WISO Abendkolloquium 3.12.2019


Banking Before Banks: Peer-to-Peer Lending in Pre-Industrial Europe

Elise M. Dermineur (Umeå University)

Zeit: Dienstag. 3. Dezember 2019, 18:00 - 19:30 Uhr

Ort: Seminarraum WISO 1, Hauptgebäude, Stiege 6, 2. Stock, Obergeschoß

Moderation: Juliane Schiel

Debt, either private or public, has become a critical component of people’s lives and one of the most important challenges for the future. In early modern Europe, credit and debt were the two most essential features of economic exchange. Warding off temporary shortages in the cycle of agrarian economic activity constituted the primary function of credit in traditional societies. But in the early modern period, economic development, characterized by substantial growth – notably thanks to improvements emerging in a period of proto-industrialization and boosts in agricultural output –, also required more capital and financial exchange for further investments, engendering growing indebtedness. Credit was therefore an essential financial tool for millions of Europeans, either to sustain their investments or to make ends meet.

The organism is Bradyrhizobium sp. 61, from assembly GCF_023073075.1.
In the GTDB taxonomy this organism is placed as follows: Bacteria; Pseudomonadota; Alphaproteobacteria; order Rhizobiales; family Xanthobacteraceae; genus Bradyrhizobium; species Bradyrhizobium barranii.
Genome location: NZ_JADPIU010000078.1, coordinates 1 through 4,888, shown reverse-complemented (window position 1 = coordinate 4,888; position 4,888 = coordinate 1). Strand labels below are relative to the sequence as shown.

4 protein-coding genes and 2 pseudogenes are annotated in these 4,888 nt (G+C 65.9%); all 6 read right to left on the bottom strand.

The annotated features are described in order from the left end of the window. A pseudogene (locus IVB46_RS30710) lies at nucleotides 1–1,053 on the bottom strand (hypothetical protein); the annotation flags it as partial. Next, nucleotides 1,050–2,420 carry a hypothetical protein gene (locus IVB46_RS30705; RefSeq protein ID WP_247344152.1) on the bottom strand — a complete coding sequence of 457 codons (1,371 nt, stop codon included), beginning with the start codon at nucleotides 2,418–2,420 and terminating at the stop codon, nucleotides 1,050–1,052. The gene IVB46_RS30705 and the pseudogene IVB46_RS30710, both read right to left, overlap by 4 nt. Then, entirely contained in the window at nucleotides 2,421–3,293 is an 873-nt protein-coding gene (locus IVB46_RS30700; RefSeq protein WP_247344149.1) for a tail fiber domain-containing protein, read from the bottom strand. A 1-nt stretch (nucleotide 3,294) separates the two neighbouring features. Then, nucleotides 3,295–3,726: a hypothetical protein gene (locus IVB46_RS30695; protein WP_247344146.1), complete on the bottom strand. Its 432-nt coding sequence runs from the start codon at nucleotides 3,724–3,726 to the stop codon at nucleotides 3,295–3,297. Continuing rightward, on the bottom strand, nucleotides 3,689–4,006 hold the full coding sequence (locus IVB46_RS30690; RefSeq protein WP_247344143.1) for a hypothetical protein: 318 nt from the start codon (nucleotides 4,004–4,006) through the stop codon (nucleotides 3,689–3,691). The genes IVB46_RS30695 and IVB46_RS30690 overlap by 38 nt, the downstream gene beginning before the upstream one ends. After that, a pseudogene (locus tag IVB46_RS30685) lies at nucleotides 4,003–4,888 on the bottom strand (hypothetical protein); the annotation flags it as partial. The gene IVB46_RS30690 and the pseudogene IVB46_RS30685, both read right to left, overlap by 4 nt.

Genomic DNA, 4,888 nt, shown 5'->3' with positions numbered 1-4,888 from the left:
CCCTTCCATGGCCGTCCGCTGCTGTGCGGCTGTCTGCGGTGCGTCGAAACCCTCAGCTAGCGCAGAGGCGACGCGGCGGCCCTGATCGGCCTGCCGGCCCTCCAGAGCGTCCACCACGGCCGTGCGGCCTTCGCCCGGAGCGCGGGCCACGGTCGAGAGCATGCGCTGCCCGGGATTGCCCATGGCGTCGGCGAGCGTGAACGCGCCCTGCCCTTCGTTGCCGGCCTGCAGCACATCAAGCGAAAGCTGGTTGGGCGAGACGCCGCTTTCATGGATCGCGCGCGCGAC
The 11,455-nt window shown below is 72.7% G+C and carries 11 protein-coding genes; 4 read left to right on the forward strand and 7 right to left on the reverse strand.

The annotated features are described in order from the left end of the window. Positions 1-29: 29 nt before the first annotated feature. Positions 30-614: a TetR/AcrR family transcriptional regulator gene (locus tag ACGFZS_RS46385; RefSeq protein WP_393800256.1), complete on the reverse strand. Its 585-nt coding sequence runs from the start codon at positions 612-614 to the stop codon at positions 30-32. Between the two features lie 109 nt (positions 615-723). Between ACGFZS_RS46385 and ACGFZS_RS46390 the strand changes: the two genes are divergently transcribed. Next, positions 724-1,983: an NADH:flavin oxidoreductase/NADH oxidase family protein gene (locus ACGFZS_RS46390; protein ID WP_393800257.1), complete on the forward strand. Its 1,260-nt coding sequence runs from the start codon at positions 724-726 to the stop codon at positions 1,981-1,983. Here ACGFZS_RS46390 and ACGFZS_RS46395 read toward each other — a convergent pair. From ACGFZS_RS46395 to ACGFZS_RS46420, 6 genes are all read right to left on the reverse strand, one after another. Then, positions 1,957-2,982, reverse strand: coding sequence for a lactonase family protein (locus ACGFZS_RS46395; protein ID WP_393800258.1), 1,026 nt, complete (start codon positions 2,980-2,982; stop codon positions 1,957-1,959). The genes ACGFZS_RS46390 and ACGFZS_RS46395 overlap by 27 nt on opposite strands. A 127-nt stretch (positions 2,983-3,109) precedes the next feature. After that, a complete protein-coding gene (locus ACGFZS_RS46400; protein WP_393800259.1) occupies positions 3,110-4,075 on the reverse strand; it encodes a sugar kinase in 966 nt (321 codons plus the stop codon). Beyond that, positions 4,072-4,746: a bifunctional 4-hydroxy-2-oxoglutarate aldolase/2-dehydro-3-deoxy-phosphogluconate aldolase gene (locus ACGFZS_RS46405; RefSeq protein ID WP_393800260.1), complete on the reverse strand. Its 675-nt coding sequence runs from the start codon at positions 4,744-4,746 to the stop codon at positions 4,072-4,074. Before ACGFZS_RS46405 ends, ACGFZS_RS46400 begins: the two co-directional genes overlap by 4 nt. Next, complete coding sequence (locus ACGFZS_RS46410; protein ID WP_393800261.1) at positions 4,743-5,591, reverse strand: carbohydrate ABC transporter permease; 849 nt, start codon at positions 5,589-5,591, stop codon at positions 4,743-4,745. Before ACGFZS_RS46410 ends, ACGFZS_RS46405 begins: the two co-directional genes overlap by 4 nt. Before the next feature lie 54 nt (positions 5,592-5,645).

This presentation focuses on traditional private credit markets in pre-industrial Europe It examines in particular how credit markets functioned and how they changed in the early modern period. It argues that traditional credit markets featured norms of solidarity, cooperation and fairness, and allowed considerable flexibility and input from both creditors and debtors. But in the middle of the eighteenth century, this market experienced major changes. Not only did the volume of exchange and the number of loans dramatically increase, but a new group of investors modified the traditional norms and practices of exchange. Peer-to-peer lending shifted from a system in which input, negotiation and flexibility prevailed to a more rigid institution in which rules and rigour applied.